So what is the new job seeker up against? A sea of people just like them, companies that are scared and bills that are likely to compound. They are likely applying to every job that is fitting and some that are not, only to find out days later that the positions have been pulled as many companies freeze hiring.
But there is better news. The workers in our country are talented. They are creative. They are resilient. And there is no doubt that this situation will create a reinvention of who we are as a workforce. I saw it in 2009. If the unemployed weren't going to be hired in-house, they were going to go it alone. It was the beginning of the freelance nation. People, across industry, offered their services as contractors and freelancers. The deliverables may have been the same, but the method to get there was different. It was creative and forward-thinking. We are there again, and the unemployed will have to reinvent what and how it means to work.
Companies have had to rethink their working environments rapidly, crisis plans have had to quickly be created and revamped, and everyone, including the employee, will have to challenge what was, moving forward with what can be. And they will. Maybe the displaced worker will diversify their services. Maybe they will learn a new skill; becoming even more marketable, and maybe the office will someday be the living room, by choice.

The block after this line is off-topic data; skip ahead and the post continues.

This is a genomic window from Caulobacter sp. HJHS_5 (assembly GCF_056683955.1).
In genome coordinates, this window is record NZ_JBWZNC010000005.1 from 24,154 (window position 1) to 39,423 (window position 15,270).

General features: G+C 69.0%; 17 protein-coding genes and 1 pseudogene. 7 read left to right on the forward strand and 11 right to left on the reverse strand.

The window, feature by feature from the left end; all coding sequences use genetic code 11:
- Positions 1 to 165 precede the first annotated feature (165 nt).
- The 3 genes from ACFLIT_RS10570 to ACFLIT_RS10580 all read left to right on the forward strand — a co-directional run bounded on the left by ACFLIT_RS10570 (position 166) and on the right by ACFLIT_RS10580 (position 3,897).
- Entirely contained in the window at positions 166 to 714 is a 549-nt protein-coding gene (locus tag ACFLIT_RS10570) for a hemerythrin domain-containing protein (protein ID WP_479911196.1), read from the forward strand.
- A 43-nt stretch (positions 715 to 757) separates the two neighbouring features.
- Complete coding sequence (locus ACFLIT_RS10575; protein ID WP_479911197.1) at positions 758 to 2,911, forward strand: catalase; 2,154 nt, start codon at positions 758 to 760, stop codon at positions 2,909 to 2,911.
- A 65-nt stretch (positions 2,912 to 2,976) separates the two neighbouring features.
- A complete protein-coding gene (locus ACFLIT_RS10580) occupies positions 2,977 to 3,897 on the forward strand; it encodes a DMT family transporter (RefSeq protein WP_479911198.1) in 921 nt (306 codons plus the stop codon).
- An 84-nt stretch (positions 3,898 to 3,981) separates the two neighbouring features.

Remember that the workers are the individuals that make the business tick. Stick with them. Hire them. Even if there isn't a budget to hire now, don't ignore them. Respond to their inquiries. Connect them with your colleagues. And share your anticipated timeline for hiring. These workers are displaced, but they are not dormant. Keep them close so that when the time comes, you can bring them to your team quickly.